Changing the world doesn’t have to be a chore. You can volunteer your time and effort without feeling drained at the end of the experience. But there are some things you need to know before you decide to volunteer. Rather than walking into a situation blind, do your due diligence and find out about what volunteering is like.
Spend some time researching issues such as “What is malnutrition?” to prepare yourself for the troubling situations you could see. Below is what you need to know before you decide to volunteer to make your experience a good one.
What do you want to get out of it?
When you decide that you want to volunteer, the first thing you need to know is what you want to get out of the experience. Now, this might seem counterintuitive (after all, isn’t volunteering all about giving?), but it is important to know what your end goal is by becoming a volunteer.
Perhaps you want to learn more about a cause and connect with people, or maybe you want to get some hands-on experience in a new field. Or maybe you are interested in solving a major issue in a community. Different motivations will push you into different organisations and will set you down the right path, depending on what you want to get out of your volunteering experience.
What skills do you have to offer?
Volunteering is an exciting experience which is made even better by knowing that you have used your skills to help others. If you enjoy outdoor work or have fantastic building skills, you could opt to help build houses for the poor or, if you enjoy working with people, take on a fundraising position at your local charity.
Positions that suit your skills will make volunteering fun and enriching, allowing you to build on the ones you have and pick up new skills along the way. Many positions require volunteers to have previous experience, such as someone who has worked in the IT industry helping to build a new website or update software for a charity. The best way to find a volunteer programme that fits you is to look at the skills you already have.
How much time and energy can you commit?
Once you have found the perfect programme for you, you will need to carefully look at how much time and energy you can commit to it. Most volunteer programmes require you to commit to at least six months, especially if you will be travelling overseas for the programme.
There is often an initial rush of excitement when we apply to be a volunteer, but you have to be able to commit to such a venture. Going all in with an assignment that lasts for three months longer than you are free for will be difficult to get out of, so be sure to check your schedule carefully before signing up. If you are unable to commit for too long, then start small by donating money and move up from there.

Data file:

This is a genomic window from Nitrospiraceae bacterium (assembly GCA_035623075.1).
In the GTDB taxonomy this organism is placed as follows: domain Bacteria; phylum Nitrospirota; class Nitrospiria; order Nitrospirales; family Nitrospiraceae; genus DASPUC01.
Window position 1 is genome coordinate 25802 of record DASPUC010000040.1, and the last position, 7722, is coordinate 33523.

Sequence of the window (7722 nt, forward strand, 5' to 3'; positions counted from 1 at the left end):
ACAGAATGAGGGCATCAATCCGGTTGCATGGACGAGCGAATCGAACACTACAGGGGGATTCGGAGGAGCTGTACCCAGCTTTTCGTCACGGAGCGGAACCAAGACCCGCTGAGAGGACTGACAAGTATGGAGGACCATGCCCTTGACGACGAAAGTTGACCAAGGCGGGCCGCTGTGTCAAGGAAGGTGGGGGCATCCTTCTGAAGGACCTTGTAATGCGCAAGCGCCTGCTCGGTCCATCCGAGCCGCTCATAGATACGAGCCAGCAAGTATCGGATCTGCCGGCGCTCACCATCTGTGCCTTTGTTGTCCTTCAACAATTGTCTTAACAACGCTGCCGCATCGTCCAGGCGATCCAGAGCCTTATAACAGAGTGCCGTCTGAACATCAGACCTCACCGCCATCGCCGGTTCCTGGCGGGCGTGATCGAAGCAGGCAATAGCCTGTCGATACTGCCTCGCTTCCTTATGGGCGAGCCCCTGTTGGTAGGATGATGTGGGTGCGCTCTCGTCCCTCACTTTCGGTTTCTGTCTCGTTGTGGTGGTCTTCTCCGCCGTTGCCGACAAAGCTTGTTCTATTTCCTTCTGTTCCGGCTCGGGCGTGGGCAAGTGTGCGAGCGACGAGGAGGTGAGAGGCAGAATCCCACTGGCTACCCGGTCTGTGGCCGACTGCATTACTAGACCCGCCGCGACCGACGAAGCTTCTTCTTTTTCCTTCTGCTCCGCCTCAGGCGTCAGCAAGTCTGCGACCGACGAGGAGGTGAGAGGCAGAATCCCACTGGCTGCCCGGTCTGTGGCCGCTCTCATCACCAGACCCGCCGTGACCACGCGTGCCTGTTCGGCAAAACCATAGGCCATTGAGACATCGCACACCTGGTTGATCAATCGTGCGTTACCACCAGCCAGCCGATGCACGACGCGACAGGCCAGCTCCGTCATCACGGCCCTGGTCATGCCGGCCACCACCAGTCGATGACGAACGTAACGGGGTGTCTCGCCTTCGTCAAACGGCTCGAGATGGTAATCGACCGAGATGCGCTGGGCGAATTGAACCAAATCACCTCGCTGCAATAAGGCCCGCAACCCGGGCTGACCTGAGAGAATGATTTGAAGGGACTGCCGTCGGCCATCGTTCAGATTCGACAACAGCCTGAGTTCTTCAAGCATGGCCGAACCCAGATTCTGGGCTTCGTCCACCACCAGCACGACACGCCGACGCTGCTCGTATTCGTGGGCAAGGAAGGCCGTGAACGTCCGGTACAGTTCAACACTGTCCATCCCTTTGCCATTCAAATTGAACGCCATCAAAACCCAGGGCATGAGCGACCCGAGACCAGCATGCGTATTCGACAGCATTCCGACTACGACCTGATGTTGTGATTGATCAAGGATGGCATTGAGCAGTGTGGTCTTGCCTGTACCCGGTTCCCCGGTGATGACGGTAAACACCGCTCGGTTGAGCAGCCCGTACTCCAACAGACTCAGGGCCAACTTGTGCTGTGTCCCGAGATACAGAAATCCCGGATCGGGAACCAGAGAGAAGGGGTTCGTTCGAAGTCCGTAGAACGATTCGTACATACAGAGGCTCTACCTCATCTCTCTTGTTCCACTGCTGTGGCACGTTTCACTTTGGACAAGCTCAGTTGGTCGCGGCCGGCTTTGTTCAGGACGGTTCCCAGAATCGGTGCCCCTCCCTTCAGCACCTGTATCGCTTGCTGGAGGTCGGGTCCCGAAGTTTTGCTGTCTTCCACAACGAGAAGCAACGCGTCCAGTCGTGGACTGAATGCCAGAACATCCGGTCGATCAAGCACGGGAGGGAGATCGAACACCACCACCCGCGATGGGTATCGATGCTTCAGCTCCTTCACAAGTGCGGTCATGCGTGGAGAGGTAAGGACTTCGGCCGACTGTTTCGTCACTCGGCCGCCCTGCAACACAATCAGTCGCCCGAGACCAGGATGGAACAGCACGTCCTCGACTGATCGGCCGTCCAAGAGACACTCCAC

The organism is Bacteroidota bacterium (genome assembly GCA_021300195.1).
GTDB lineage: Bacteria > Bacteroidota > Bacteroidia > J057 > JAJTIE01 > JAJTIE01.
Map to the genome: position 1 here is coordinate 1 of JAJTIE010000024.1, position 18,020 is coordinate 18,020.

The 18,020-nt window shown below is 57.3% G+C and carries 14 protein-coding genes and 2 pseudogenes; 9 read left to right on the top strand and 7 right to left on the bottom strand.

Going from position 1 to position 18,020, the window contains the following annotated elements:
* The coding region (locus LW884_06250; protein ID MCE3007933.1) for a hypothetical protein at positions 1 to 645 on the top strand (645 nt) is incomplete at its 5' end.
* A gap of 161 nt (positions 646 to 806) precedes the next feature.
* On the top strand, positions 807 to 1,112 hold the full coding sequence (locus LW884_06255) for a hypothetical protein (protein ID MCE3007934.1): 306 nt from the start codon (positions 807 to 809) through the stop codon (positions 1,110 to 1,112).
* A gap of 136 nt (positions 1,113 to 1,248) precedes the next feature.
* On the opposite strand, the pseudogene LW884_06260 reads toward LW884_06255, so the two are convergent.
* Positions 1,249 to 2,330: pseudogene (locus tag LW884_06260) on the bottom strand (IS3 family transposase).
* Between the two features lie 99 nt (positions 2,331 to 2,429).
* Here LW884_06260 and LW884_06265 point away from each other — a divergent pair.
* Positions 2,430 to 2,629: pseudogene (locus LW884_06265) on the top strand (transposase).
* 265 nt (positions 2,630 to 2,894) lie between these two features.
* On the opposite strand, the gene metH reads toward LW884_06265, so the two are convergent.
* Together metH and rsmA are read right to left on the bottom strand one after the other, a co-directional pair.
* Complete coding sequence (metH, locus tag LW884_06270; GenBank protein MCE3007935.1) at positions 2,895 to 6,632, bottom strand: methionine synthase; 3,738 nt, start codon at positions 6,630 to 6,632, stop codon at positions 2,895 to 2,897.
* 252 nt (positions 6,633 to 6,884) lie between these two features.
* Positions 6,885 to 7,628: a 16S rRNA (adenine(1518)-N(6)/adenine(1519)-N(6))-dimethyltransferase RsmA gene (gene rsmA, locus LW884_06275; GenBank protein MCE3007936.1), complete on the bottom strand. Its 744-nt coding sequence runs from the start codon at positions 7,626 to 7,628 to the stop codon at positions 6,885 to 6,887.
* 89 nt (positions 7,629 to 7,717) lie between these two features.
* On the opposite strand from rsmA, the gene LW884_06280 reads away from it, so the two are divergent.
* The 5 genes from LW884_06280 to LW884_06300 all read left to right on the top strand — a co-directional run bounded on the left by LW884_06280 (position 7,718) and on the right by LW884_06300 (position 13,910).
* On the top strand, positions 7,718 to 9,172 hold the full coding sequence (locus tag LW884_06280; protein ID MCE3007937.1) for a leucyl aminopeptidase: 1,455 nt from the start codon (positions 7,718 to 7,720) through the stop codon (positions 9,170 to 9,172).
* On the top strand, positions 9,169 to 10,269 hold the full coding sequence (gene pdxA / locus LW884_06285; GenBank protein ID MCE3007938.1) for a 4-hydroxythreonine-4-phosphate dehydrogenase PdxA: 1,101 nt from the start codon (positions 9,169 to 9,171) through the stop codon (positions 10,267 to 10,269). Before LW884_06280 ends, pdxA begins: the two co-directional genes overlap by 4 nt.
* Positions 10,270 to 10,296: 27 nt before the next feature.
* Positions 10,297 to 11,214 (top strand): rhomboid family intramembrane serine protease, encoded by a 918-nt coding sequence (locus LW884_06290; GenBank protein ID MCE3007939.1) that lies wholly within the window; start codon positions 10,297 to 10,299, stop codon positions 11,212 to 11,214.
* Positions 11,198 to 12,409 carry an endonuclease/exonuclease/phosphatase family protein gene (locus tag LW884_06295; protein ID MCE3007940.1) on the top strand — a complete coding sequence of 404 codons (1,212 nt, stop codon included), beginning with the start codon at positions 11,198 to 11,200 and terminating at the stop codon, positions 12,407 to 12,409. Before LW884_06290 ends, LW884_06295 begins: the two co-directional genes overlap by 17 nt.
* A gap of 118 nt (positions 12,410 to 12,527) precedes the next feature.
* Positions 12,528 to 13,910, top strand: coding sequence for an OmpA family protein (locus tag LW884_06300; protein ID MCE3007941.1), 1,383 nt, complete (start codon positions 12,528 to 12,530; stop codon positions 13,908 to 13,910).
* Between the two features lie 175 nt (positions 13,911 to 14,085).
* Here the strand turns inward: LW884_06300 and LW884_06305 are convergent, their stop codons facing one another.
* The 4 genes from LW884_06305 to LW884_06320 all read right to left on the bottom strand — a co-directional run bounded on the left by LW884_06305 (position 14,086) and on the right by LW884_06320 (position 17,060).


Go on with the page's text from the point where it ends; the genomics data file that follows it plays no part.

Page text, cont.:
Preparation is key
Once you know exactly what you want to get out of the volunteer programme, you will need to prepare. Do this by conducting research online, such as “What is malnutrition?” or “What is the Rohingya crisis?” and be sure to take note of all the documents you will need for travelling to and from the programme.
Volunteering is not a decision to be taken lightly. You should spend time preparing mentally and physically. You will need to be vaccinated before travelling to any countries that have malaria or other diseases, and some of these vaccinations need to take place at least one month before you leave. Preparing beforehand will ensure that there are no last-minute issues that could hinder your trip.
Organisations will have questions for you
Once you understand the answer to the question “What is malnutrition?” and want to volunteer to help this cause, you will need to take into account that volunteer organisations will have questions for you to answer, too.
You will need to go in for an interview for the organisation to fully understand why you want to volunteer for them. You will need to describe your qualifications and your background just as you would at an interview for a paying job. This is so that they can vet anyone who wants to work for them and ensure they choose only the best people for the job.
Reap the benefits of volunteering
Volunteering has many benefits for both you as the volunteer, and for the people you are helping with your efforts. However, before you go off and sign up to any programme, you will need to have a few things in mind.
This includes knowing what you want to get out of the experience, what skills you can offer, how much time you can commit and what you need for the programme in terms of required documents. Once you have all of this in place, you will be prepared for the life-changing experience of volunteering.